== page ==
It can be hard finding time to write new blog content frequently, right? But have you ever actually checked what return you’re getting on all the effort you put in to blogging regularly? Recently I was at a conference and heard a fresh approach to content updating. The presenter was from a massively successful and highly-visited online recipe website and mentioned that each recipe was incredibly costly and time-consuming to create. Writing, testing, photography, editing of text and imagery, and eventually publishing to your business. This long-lead time is akin to the difficulties a business owner can have in finding time and worthwhile content to write about on a regular basis, to keep a website fresh and valuable to visitors. Over time it became apparent to this business that it was a much better use of time and resource to revisit existing content rather than continually create it new. In the case of the recipe website, rather than creating new recipes endlessly, they chose to revisit and tag all existing recipes to make them more filterable and searchable. e.g., they created tags to enable visitors to not only find recipes containing a particular keyword or ingredient, but also to exclude them. Very helpful if someone is allergic to eggs and wheat and is looking for something to bake…!
The point is – there was a lot of value available to be unlocked in existing content simply by revisiting it.
Why should you revisit and update your old blog content?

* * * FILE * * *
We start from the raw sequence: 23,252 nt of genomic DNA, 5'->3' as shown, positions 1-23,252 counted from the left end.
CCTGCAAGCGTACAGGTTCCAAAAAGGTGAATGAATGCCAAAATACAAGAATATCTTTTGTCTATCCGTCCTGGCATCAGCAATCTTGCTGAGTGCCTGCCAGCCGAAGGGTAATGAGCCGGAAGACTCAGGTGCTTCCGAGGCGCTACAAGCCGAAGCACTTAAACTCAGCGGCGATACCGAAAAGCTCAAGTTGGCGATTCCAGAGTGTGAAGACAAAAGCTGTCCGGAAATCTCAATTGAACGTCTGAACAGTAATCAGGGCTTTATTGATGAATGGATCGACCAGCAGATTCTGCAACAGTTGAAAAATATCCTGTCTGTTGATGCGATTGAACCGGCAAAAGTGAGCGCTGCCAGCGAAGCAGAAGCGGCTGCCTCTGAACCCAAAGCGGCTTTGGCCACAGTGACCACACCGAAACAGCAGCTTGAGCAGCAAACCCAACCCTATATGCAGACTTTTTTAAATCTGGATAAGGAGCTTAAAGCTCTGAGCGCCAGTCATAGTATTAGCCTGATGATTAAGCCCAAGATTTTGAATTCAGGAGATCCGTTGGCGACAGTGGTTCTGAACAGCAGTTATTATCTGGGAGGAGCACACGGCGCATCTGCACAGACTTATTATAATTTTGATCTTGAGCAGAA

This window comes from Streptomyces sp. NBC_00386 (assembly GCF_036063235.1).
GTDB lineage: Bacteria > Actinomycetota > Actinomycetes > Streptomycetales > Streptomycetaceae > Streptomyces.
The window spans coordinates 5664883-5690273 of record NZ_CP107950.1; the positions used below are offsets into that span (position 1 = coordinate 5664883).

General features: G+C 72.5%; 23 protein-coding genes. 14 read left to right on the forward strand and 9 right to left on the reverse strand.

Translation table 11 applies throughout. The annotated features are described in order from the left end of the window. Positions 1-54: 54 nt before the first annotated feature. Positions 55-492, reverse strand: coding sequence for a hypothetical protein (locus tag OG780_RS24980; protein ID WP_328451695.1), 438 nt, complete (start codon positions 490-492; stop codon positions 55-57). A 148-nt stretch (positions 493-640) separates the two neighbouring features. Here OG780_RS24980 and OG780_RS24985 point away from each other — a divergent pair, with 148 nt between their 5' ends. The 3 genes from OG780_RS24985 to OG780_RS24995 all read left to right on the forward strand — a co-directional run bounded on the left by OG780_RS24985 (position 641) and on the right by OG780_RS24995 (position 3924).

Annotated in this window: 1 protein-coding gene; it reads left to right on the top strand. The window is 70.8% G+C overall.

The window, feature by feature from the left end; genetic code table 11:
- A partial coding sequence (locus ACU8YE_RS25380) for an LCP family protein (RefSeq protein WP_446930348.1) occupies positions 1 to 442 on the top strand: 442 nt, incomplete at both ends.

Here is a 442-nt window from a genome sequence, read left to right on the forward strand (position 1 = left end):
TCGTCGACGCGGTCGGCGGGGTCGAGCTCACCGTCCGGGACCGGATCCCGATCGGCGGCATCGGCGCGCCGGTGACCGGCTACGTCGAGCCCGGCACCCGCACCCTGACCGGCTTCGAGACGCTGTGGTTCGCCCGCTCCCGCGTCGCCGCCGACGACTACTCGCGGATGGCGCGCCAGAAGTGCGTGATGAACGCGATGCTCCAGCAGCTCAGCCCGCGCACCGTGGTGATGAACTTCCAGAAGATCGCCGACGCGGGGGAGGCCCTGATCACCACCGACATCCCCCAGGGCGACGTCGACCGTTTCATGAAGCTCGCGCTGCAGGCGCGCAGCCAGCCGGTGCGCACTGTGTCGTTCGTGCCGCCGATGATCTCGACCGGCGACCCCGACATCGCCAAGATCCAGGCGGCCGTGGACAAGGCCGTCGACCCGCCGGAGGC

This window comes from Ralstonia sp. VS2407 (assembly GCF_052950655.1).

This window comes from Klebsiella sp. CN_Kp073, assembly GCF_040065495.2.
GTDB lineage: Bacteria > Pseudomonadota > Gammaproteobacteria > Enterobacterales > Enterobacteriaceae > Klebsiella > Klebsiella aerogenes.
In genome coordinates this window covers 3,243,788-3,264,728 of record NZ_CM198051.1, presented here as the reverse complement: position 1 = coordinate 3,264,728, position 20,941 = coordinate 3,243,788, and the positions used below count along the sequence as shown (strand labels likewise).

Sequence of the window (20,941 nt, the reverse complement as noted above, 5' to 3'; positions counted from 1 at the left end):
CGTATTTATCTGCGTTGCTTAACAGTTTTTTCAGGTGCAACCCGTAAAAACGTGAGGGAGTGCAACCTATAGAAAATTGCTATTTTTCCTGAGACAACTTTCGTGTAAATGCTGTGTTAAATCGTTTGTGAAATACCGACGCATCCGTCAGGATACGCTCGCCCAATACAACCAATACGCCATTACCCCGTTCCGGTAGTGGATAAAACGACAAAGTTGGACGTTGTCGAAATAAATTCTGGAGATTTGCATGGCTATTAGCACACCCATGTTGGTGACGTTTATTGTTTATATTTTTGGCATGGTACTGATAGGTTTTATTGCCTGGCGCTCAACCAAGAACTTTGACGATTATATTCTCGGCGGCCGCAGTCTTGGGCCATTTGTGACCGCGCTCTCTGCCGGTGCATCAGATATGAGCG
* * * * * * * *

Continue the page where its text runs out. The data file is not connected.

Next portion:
Here are some of the key reasons why you should review and update old blog posts to make them increasingly relevant to today: For many businesses, the majority of website traffic arrives at a relatively small number of pages. In recent research from HubSpot into historical optimization, out of 6,000 blog posts on their site, almost half their traffic (46%) was generated from only 30 blog posts!
As more businesses realize the benefits of blogging and content marketing, more businesses are creating content. As supply of content increases, so does competition for being found. Creating more and more new content doesn’t in itself guarantee more traffic. One of Google’s key ranking factors is freshness I.e., howe recently content was created. So, you might have an old blog post which still has value but if you haven’t touched it in years it could probably do with an update, so that Google sees it as recently updated and potentially improves its ranking. Even as a searcher, you are likely to find yourself clicking on results which are more recent than older results whenever you’re looking for something, simply because you feel that more recently created or edited pages are likely to be more accurate than older ones.
3 steps to update your old blog posts